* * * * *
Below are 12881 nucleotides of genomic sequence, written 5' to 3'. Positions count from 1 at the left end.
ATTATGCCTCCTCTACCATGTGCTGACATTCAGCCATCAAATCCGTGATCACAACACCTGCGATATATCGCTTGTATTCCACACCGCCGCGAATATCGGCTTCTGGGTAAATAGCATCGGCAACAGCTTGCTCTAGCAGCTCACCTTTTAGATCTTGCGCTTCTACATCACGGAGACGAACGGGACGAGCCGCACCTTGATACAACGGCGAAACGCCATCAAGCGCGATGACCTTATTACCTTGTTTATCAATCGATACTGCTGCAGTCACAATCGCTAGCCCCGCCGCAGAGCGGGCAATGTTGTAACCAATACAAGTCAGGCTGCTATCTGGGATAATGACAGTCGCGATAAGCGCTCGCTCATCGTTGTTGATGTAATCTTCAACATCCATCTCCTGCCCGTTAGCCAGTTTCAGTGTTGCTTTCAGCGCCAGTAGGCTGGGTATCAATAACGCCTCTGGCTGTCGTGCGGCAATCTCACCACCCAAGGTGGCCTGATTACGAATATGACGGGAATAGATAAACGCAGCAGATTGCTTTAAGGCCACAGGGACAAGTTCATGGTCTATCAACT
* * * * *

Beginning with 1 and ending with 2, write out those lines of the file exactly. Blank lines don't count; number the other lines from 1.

Below are 12881 nucleotides of genomic sequence, written 5' to 3'. Positions count from 1 at the left end.
ATTATGCCTCCTCTACCATGTGCTGACATTCAGCCATCAAATCCGTGATCACAACACCTGCGATATATCGCTTGTATTCCACACCGCCGCGAATATCGGCTTCTGGGTAAATAGCATCGGCAACAGCTTGCTCTAGCAGCTCACCTTTTAGATCTTGCGCTTCTACATCACGGAGACGAACGGGACGAGCCGCACCTTGATACAACGGCGAAACGCCATCAAGCGCGATGACCTTATTACCTTGTTTATCAATCGATACTGCTGCAGTCACAATCGCTAGCCCCGCCGCAGAGCGGGCAATGTTGTAACCAATACAAGTCAGGCTGCTATCTGGGATAATGACAGTCGCGATAAGCGCTCGCTCATCGTTGTTGATGTAATCTTCAACATCCATCTCCTGCCCGTTAGCCAGTTTCAGTGTTGCTTTCAGCGCCAGTAGGCTGGGTATCAATAACGCCTCTGGCTGTCGTGCGGCAATCTCACCACCCAAGGTGGCCTGATTACGAATATGACGGGAATAGATAAACGCAGCAGATTGCTTTAAGGCCACAGGGACAAGTTCATGGTCTATCAACT